Published on 14 Feb 2024

Pushing the frontiers of soft electronics

Waving your hand at a robot and controlling it to pick up an item may sound like a Jedi using the Force in a Star Wars movie, but this has become a reality. NTU Singapore has set up a high-tech pilot laboratory capable of rapid prototyping ultrathin and stretchable electronics that detect bioelectric signals from skin, muscles and organs, and transmit these signals to control robots or other electronic devices.

When these smart sensors are attached to limbs or the head, they empower individuals with limb disabilities or mobility impairments by providing an accessible method to control robotic prostheses, machinery, and motorised wheelchairs using alternative muscle movements and bio-signals.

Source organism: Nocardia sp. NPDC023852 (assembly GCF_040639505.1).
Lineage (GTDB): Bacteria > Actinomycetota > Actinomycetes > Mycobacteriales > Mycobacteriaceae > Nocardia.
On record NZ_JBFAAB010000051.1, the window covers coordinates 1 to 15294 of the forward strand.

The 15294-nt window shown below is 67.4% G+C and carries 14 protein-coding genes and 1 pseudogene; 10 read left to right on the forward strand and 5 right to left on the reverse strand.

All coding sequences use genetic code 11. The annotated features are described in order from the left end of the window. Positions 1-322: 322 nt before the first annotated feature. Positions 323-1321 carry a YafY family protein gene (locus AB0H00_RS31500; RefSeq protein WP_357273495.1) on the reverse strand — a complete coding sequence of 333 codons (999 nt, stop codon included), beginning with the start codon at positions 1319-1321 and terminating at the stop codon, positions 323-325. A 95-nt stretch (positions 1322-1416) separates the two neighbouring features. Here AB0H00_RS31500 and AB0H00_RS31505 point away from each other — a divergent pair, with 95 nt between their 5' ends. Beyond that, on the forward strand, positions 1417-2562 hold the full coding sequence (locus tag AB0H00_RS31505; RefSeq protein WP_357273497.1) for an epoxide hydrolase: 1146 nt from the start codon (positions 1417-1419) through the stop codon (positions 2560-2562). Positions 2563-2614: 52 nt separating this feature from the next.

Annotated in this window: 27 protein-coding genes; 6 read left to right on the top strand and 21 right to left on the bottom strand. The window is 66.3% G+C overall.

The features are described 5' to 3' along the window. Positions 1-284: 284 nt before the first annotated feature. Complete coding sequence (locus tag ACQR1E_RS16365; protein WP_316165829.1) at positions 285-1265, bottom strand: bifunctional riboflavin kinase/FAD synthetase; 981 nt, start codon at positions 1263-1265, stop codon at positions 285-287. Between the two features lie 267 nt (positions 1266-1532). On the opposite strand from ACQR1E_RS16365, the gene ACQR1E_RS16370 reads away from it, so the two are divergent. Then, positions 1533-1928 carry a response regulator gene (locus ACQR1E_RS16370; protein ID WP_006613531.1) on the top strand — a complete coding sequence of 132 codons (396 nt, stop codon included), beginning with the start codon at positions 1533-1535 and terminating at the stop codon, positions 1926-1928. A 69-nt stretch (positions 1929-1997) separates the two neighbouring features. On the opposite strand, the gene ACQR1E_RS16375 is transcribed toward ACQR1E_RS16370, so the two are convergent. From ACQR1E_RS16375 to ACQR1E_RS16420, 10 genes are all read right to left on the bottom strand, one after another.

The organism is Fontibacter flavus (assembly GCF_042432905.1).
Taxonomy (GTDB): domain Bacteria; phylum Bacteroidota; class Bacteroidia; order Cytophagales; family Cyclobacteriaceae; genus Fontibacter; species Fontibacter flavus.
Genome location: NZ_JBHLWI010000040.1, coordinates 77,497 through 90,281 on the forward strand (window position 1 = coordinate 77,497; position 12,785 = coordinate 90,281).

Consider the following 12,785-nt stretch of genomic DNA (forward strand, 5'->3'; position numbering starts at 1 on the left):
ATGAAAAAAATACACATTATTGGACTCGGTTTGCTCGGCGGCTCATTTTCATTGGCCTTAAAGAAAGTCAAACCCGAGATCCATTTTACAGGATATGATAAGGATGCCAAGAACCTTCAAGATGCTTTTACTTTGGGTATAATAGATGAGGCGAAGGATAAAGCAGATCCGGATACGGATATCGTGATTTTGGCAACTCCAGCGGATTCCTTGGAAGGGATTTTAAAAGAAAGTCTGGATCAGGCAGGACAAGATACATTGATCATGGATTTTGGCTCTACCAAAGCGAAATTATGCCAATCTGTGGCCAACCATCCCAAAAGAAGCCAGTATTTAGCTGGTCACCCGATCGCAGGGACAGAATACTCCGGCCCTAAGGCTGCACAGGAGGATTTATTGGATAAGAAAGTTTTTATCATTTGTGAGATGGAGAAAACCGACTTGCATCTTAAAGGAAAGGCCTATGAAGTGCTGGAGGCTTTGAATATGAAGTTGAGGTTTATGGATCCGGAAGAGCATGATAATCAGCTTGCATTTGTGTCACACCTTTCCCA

Other applications include a thin film sensor wrapped around organs like the heart for biomonitoring, plant sensors to monitor crop health and diseases, and food packaging sensors that can indicate food freshness, thus enhancing food safety.

These innovative soft electronics developed by NTU researchers are manufactured in-house by combining specially designed soft materials with commercially available hardware. Pioneering this field is Professor Chen Xiaodong, who has over 50 patents to his name and holds multiple accolades including Singapore’s prestigious President’s Science Award 2021.

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